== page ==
I understand that illegal immigration is — well — illegal. There is no getting around this issue.
I have problems with America’s immigration policy from border security to enforcement of municipal labor laws. I have major problems with large corporations who hire illegal immigrants. The corporate-run media conglomerates tell me there are jobs that Americans just won’t do and we need low-cost laborers to pick our produce, clean our hotel rooms, and cut my grass. Frankly, they are right. As an American citizen, I would not work on a farm unless I earned a decent wage, was offered health insurance, and found the work rewarding.
On the other hand, I might work on a farm and ‘pick produce’ if I had a horrible life in Mexico, I needed money to feed my family, and I found a way to sneak over the border and come to America to pursue better opportunities.
It’s all about motivation.
As an American citizen and a consumer, I would gladly pay more for fruit, a hotel room, or yard work if I knew that the workers were legal, protected under OSHA laws, offered benefits, and paid a living wage. America desperately needs innovation in the workforce in general, but the discussion on illegal immigration should start with an honest conversation about greed. It’s a discussion that should include a frank conversation about corporate profits, large-scale corporate farming, escalating administrative costs, and the appropriate management of shareholder expectations.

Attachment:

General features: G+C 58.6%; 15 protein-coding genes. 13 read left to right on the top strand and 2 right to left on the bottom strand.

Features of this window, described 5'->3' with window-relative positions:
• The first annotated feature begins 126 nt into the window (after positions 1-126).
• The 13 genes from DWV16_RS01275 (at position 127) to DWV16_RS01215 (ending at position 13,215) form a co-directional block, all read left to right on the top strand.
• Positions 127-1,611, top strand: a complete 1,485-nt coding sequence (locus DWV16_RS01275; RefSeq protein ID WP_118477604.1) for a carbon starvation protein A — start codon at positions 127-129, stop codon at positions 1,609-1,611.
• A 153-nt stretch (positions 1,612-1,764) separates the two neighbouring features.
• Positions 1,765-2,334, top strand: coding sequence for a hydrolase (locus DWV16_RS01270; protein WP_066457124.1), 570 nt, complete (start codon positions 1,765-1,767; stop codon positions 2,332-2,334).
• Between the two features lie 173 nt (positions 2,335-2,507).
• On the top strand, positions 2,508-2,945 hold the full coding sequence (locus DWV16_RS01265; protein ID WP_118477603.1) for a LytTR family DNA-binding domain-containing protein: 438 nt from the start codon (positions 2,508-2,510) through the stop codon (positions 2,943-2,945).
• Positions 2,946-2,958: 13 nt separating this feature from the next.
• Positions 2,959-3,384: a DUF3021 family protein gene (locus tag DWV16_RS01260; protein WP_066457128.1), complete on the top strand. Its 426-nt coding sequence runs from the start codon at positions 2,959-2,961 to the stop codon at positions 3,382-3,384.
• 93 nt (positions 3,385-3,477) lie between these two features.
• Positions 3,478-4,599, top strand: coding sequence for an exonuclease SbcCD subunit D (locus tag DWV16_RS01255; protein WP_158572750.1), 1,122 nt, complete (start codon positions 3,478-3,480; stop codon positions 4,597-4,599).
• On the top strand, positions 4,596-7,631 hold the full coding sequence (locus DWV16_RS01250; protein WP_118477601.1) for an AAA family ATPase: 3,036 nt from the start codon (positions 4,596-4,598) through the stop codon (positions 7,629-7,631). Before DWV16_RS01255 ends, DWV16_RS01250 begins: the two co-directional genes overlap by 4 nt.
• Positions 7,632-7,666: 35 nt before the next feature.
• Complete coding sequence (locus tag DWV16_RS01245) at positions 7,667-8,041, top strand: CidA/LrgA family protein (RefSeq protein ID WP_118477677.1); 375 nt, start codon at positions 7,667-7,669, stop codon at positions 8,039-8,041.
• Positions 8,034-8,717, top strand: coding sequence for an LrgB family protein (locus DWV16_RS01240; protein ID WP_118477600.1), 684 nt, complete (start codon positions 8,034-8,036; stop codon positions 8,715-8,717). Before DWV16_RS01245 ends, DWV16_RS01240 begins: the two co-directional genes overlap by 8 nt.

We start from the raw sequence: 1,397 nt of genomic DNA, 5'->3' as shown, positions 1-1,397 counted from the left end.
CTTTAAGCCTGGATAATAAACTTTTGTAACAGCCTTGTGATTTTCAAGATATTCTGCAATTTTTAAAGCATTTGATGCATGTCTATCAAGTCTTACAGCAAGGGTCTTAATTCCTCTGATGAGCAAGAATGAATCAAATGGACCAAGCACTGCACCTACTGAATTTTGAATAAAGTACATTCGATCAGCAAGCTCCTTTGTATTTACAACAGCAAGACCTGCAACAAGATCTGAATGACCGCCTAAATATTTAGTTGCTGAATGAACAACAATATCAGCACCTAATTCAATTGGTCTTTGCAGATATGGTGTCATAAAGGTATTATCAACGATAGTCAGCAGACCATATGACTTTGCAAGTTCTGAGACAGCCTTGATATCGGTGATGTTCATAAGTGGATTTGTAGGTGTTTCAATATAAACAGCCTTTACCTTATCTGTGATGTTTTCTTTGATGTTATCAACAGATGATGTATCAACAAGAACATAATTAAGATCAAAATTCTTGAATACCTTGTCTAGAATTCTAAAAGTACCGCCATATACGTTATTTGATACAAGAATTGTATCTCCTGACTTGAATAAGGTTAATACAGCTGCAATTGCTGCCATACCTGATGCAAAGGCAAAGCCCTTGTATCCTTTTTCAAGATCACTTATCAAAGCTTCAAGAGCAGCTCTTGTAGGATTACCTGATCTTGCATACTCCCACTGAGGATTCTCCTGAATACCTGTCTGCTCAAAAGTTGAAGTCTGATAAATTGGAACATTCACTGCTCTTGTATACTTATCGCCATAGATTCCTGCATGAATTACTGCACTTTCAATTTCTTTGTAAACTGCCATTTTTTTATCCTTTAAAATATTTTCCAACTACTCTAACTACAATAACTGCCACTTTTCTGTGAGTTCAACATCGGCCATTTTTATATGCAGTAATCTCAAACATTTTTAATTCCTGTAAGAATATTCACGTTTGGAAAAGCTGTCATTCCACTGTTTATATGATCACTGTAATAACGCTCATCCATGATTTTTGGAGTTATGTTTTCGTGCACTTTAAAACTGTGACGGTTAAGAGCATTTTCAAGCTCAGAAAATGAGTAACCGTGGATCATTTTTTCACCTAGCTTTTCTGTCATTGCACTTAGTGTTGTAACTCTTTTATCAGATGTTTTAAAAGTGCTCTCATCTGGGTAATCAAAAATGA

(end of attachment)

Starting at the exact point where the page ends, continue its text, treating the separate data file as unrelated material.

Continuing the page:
There is no easy answer, but I wonder what we could do differently if the government partnered with corporations and unions to structure the workforce in a more thoughtful way?